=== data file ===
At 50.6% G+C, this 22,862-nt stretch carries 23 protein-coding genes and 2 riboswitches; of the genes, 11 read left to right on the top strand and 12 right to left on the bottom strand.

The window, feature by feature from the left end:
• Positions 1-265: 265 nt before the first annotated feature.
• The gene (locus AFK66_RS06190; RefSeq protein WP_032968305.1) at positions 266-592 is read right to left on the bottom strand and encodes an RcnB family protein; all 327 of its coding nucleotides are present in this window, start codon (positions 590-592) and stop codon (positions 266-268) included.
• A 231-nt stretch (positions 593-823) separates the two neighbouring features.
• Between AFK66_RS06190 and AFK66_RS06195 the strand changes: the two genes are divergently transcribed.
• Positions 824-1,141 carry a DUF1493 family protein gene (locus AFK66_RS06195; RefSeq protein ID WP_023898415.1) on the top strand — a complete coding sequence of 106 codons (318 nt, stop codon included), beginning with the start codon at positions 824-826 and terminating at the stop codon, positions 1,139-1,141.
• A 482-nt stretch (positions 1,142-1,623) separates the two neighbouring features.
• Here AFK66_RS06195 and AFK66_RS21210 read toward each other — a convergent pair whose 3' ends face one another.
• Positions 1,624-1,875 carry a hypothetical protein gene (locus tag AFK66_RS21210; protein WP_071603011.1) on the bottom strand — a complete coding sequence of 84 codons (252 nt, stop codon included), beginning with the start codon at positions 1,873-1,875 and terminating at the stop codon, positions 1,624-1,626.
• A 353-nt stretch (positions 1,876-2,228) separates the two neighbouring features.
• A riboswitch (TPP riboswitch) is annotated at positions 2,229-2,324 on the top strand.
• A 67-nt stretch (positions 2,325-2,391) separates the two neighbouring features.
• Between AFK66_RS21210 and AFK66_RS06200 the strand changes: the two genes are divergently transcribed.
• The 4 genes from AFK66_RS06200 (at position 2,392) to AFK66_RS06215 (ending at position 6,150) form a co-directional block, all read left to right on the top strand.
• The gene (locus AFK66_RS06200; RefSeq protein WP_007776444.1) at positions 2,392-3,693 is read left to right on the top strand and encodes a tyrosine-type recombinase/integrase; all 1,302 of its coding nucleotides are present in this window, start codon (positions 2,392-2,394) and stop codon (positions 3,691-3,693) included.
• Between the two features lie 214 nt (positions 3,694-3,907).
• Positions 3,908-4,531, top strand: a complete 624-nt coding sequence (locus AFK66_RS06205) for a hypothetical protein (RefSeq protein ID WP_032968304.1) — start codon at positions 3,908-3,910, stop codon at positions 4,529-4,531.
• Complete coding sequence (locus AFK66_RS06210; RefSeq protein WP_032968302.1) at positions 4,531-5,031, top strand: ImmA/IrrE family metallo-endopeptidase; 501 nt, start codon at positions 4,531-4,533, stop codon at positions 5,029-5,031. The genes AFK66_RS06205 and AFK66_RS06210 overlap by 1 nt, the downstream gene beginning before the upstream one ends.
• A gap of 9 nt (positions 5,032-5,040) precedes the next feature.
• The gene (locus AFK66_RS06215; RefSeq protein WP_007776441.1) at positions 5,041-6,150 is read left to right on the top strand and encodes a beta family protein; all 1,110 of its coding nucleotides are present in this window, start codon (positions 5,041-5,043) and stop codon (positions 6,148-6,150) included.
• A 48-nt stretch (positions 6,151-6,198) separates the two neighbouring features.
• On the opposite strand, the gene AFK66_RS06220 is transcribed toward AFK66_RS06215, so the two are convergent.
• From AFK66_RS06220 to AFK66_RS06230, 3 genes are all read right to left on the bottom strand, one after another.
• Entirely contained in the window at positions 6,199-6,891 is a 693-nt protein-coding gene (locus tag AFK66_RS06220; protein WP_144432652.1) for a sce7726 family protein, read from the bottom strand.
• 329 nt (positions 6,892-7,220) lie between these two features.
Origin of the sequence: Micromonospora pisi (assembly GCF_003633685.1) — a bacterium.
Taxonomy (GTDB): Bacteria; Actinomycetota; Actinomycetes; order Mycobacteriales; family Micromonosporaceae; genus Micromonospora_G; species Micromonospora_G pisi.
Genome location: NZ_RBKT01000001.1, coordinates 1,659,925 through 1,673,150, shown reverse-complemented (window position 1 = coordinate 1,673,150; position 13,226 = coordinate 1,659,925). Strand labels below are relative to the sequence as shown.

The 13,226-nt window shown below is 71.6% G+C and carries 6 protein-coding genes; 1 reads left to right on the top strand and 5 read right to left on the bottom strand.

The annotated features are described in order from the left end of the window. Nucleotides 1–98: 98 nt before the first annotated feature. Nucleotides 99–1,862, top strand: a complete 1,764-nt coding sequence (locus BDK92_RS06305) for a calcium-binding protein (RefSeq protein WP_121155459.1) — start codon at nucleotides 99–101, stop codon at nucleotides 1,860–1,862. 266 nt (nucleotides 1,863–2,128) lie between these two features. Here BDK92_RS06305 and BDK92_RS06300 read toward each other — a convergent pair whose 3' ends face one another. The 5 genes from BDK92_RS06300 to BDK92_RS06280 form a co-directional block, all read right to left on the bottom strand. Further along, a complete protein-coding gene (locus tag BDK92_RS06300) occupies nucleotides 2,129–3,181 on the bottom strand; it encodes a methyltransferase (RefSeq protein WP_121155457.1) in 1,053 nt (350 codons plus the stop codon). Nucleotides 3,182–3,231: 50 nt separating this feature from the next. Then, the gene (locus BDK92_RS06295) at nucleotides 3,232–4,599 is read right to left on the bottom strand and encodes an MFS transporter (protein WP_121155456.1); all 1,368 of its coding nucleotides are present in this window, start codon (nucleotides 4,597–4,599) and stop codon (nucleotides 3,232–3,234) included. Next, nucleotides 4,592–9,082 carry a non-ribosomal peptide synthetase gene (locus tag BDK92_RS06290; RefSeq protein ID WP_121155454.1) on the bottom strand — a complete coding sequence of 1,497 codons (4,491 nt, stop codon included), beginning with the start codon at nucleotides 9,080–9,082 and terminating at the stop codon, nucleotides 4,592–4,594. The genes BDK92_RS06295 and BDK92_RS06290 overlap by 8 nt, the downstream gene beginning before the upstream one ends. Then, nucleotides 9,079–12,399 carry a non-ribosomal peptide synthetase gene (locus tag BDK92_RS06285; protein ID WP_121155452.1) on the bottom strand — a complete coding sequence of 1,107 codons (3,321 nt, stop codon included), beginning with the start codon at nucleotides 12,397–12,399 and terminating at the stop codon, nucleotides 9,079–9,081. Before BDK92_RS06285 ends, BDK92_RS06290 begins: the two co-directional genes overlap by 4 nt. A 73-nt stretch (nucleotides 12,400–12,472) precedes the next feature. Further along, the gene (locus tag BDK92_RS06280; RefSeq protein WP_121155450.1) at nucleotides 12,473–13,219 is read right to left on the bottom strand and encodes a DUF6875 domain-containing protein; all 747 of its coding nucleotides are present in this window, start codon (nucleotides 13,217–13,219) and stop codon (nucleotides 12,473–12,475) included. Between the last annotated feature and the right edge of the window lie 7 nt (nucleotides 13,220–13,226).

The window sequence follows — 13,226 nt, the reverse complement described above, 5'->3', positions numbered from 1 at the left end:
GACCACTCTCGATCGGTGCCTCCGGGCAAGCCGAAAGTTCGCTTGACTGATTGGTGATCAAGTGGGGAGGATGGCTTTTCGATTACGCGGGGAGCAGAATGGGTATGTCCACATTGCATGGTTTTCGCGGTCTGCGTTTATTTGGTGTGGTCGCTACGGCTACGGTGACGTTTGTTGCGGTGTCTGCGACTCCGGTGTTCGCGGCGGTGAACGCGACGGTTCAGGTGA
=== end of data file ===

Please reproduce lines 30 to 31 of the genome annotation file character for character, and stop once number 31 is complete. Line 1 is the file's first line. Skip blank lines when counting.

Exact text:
The 13,226-nt window shown below is 71.6% G+C and carries 6 protein-coding genes; 1 reads left to right on the top strand and 5 read right to left on the bottom strand.

The annotated features are described in order from the left end of the window. Nucleotides 1–98: 98 nt before the first annotated feature. Nucleotides 99–1,862, top strand: a complete 1,764-nt coding sequence (locus BDK92_RS06305) for a calcium-binding protein (RefSeq protein WP_121155459.1) — start codon at nucleotides 99–101, stop codon at nucleotides 1,860–1,862. 266 nt (nucleotides 1,863–2,128) lie between these two features. Here BDK92_RS06305 and BDK92_RS06300 read toward each other — a convergent pair whose 3' ends face one another. The 5 genes from BDK92_RS06300 to BDK92_RS06280 form a co-directional block, all read right to left on the bottom strand. Further along, a complete protein-coding gene (locus tag BDK92_RS06300) occupies nucleotides 2,129–3,181 on the bottom strand; it encodes a methyltransferase (RefSeq protein WP_121155457.1) in 1,053 nt (350 codons plus the stop codon). Nucleotides 3,182–3,231: 50 nt separating this feature from the next. Then, the gene (locus BDK92_RS06295) at nucleotides 3,232–4,599 is read right to left on the bottom strand and encodes an MFS transporter (protein WP_121155456.1); all 1,368 of its coding nucleotides are present in this window, start codon (nucleotides 4,597–4,599) and stop codon (nucleotides 3,232–3,234) included. Next, nucleotides 4,592–9,082 carry a non-ribosomal peptide synthetase gene (locus tag BDK92_RS06290; RefSeq protein ID WP_121155454.1) on the bottom strand — a complete coding sequence of 1,497 codons (4,491 nt, stop codon included), beginning with the start codon at nucleotides 9,080–9,082 and terminating at the stop codon, nucleotides 4,592–4,594. The genes BDK92_RS06295 and BDK92_RS06290 overlap by 8 nt, the downstream gene beginning before the upstream one ends. Then, nucleotides 9,079–12,399 carry a non-ribosomal peptide synthetase gene (locus tag BDK92_RS06285; protein ID WP_121155452.1) on the bottom strand — a complete coding sequence of 1,107 codons (3,321 nt, stop codon included), beginning with the start codon at nucleotides 12,397–12,399 and terminating at the stop codon, nucleotides 9,079–9,081. Before BDK92_RS06285 ends, BDK92_RS06290 begins: the two co-directional genes overlap by 4 nt. A 73-nt stretch (nucleotides 12,400–12,472) precedes the next feature. Further along, the gene (locus tag BDK92_RS06280; RefSeq protein WP_121155450.1) at nucleotides 12,473–13,219 is read right to left on the bottom strand and encodes a DUF6875 domain-containing protein; all 747 of its coding nucleotides are present in this window, start codon (nucleotides 13,217–13,219) and stop codon (nucleotides 12,473–12,475) included. Between the last annotated feature and the right edge of the window lie 7 nt (nucleotides 13,220–13,226).